You know how it goes, “If you build it . . .” That’s just what happened for Earl Sewell. When publishers didn’t give him a break, he created his own opportunity by starting Katie Books, a publishing company named for his late mother.
Sewell published his first novel and worked hard for two years selling it. Then, guess what? New York publishers came knocking.
Today, he is the author of more than 17 novels that have won accolades and been featured in publications including The Washington Post and Publishers Weekly. We are proud to salute young adult novelist Earl Sewell on Day 12 of our campaign:
In the beginning, I think I was like every other would be writer. I felt I had a knack for storytelling, and I wanted to see my work in print. As a student at Columbia College, I studied fiction writing and thought for sure I’d graduate and suddenly become a world renowned author. Unfortunately, that did not happen, at least not at that time. For the next seven years, I attempted to attract the attention of a New York Publisher. After receiving over forty rejection letters, I gave up on the idea. In 1999, after the death of my mother, I decided to self-publish a book I’d written called, Taken For Granted. I successfully hand sold several thousand copies of the title throughout the Midwest. In 2001, the book landed in the hands of an editor in New York. She liked the story and offered to publish the book for national distribution. From that point forward, I’ve been fortunate enough to continually acquire book deals.
I worked for a public library in my early twenties, which is where I first encountered the works of Zora Neale Hurston, Richard Wright and James Baldwin. Up until that time, I did not realize that African American writers even existed. My unawareness was a result of my suburban upbringing. After reading the works of those writers, I searched the book shelves for more authors. I found Alice Walker, Terry McMillian and a host of other authors who inspired me. One of the highlights of my career took place in 2009. While on a book tour, in St. Louis, I had an opportunity to share the spotlight with Terry McMillan whose works I’d always admired.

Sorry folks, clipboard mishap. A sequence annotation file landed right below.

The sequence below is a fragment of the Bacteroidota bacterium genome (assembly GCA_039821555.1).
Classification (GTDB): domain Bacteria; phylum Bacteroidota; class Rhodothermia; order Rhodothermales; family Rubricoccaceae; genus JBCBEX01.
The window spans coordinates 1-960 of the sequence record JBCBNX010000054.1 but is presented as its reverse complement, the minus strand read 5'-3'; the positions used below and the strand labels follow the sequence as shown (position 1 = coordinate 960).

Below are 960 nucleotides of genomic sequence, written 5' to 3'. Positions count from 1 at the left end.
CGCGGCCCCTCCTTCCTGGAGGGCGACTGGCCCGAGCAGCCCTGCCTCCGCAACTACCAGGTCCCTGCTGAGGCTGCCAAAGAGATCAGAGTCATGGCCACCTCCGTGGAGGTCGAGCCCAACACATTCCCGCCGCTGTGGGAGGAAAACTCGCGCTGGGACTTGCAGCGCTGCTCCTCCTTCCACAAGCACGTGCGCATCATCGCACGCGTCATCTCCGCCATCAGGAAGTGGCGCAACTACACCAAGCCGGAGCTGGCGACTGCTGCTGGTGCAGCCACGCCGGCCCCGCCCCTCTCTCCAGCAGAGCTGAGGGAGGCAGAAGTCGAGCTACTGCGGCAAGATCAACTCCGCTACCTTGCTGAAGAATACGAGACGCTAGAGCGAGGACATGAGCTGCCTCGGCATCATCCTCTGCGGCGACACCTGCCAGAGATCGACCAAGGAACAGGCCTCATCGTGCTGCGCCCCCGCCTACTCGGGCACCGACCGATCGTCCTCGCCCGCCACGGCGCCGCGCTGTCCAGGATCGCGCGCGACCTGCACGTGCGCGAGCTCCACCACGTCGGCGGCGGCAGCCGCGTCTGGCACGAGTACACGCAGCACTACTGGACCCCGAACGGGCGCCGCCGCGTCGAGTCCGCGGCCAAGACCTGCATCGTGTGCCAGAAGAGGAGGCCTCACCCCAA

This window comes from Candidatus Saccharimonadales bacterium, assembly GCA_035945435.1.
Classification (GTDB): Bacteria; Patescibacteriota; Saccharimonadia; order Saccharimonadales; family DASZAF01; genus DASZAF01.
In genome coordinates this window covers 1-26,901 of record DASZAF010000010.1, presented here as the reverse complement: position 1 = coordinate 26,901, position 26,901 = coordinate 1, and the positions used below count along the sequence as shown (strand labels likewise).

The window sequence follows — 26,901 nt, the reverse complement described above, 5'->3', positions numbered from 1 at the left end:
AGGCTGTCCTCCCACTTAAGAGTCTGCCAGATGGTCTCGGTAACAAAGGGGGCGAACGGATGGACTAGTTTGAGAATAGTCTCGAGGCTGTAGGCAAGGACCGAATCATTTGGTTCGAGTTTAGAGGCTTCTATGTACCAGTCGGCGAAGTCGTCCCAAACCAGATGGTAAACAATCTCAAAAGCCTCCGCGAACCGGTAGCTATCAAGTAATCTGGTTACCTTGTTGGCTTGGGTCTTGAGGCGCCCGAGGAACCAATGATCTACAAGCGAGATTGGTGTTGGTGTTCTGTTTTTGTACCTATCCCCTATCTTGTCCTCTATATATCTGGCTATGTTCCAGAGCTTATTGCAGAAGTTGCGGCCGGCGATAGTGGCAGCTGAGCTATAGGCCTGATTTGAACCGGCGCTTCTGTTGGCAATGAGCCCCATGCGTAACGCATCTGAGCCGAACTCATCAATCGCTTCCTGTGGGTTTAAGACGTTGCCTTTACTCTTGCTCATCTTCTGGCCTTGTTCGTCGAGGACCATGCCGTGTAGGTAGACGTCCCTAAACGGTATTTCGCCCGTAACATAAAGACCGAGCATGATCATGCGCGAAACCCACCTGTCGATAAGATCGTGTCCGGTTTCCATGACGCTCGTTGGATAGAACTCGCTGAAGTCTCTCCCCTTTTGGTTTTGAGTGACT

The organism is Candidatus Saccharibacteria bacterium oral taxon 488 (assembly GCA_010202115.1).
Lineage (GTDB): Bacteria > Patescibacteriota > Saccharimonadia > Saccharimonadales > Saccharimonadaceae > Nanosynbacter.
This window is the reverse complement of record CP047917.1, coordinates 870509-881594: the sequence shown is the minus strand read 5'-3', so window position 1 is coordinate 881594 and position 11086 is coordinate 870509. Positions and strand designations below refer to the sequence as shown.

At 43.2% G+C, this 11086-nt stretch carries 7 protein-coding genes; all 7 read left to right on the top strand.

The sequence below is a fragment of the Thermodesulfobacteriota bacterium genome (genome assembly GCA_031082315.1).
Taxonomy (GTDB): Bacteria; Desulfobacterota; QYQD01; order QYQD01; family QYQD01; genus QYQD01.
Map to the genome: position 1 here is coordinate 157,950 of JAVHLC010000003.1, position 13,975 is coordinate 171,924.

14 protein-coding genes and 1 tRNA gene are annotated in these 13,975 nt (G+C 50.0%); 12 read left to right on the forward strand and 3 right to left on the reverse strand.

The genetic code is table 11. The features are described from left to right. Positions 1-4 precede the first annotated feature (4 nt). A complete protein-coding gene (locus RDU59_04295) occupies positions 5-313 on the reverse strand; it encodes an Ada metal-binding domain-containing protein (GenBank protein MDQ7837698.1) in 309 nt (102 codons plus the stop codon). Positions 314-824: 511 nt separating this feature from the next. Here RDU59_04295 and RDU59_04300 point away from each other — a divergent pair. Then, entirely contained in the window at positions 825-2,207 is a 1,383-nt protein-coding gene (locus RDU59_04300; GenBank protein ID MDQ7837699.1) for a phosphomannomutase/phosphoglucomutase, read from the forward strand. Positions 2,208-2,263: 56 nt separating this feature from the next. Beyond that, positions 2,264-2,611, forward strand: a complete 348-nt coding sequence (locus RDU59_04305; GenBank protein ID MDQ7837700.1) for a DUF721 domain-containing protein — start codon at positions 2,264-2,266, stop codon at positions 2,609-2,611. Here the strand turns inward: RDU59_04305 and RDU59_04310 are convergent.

The Back Story
I currently have contracts with two publishers. One contract is for my young adult series, and the other is for my adult titles. Both book deals are the result of the hard work of myself and my literary agent. I wish there was some terrific back story to tell, but there is not. I am currently writing my nineteenth book, which in these difficult times is a real blessing.
My most recent book, Maya’s Choice, was submitted for an award to the National Association for the Advancement of Colored People (NAACP). Keysha’s Drama, which is the first in a five book series, has been selected as a quick pick for reluctant readers by the American Library Association. The other books in the series have enjoyed an equal amount of praise. In the November 2010 edition of Jet Magazine, my novel titled, Myself and I is featured.
Here’s a review of Myself and I:
“Sewell addresses some major social issues that confront young adults in a way that is both satisfying and nonthreatening. Readers are treated to nicely veiled and fully integrated lessons on the dangers of unprotected sex, teen pregnancy, drug addiction, and alcoholism, all woven into a story of romance, adventure, and yes, a little mystery.”
— School Library Journal